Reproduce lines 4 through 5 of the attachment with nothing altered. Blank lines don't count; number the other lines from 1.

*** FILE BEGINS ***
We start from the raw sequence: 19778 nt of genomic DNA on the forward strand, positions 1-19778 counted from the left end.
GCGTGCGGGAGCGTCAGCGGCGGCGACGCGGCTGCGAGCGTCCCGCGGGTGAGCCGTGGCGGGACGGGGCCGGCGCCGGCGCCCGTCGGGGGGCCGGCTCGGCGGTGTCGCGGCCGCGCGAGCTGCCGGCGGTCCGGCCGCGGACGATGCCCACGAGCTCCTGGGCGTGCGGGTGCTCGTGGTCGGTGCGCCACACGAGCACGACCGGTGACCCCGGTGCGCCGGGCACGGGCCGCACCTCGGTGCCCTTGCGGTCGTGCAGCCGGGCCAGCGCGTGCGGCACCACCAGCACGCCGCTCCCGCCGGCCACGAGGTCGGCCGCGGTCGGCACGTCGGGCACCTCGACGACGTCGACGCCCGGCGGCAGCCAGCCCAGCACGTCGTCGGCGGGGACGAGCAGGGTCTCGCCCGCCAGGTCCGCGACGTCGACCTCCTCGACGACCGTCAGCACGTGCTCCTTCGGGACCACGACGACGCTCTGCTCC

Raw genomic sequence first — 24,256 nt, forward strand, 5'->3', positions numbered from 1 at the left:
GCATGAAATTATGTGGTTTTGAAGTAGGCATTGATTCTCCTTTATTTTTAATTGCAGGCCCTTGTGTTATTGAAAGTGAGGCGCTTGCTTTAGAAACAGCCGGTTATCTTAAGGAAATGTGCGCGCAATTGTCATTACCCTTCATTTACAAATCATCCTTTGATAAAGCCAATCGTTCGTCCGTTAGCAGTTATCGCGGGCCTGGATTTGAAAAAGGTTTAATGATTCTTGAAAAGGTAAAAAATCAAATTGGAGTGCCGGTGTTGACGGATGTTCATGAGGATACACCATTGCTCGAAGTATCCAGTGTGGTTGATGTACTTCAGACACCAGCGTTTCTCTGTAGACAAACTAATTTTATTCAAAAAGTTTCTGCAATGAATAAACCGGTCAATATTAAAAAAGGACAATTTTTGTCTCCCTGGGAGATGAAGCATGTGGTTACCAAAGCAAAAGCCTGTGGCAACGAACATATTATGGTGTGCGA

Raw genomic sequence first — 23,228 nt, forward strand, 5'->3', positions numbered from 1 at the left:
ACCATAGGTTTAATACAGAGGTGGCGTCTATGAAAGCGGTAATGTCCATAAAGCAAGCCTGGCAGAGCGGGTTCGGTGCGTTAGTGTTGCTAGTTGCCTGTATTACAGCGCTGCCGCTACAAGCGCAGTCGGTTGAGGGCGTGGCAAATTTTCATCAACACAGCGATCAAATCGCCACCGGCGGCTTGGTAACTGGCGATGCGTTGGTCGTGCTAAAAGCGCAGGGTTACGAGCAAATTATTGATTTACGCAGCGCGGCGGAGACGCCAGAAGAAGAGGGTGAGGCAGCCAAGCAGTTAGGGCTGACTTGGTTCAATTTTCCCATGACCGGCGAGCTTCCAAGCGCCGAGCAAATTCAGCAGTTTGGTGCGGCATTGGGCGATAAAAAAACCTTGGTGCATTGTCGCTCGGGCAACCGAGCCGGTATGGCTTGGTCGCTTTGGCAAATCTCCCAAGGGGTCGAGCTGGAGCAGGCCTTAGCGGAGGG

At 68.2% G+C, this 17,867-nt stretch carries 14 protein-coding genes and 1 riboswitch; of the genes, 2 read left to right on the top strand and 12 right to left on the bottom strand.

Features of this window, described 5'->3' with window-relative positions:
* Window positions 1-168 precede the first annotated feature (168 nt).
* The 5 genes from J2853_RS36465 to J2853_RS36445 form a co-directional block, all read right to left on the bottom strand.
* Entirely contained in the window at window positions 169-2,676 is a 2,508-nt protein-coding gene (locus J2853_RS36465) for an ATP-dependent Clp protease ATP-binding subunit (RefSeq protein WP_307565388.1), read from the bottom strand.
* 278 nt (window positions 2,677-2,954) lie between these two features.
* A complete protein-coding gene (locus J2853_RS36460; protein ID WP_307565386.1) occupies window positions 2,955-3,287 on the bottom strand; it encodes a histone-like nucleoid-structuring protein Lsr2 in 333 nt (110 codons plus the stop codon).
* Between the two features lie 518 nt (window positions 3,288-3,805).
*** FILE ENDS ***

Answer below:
GCATGAAATTATGTGGTTTTGAAGTAGGCATTGATTCTCCTTTATTTTTAATTGCAGGCCCTTGTGTTATTGAAAGTGAGGCGCTTGCTTTAGAAACAGCCGGTTATCTTAAGGAAATGTGCGCGCAATTGTCATTACCCTTCATTTACAAATCATCCTTTGATAAAGCCAATCGTTCGTCCGTTAGCAGTTATCGCGGGCCTGGATTTGAAAAAGGTTTAATGATTCTTGAAAAGGTAAAAAATCAAATTGGAGTGCCGGTGTTGACGGATGTTCATGAGGATACACCATTGCTCGAAGTATCCAGTGTGGTTGATGTACTTCAGACACCAGCGTTTCTCTGTAGACAAACTAATTTTATTCAAAAAGTTTCTGCAATGAATAAACCGGTCAATATTAAAAAAGGACAATTTTTGTCTCCCTGGGAGATGAAGCATGTGGTTACCAAAGCAAAAGCCTGTGGCAACGAACATATTATGGTGTGCGA

Raw genomic sequence first — 23,228 nt, forward strand, 5'->3', positions numbered from 1 at the left: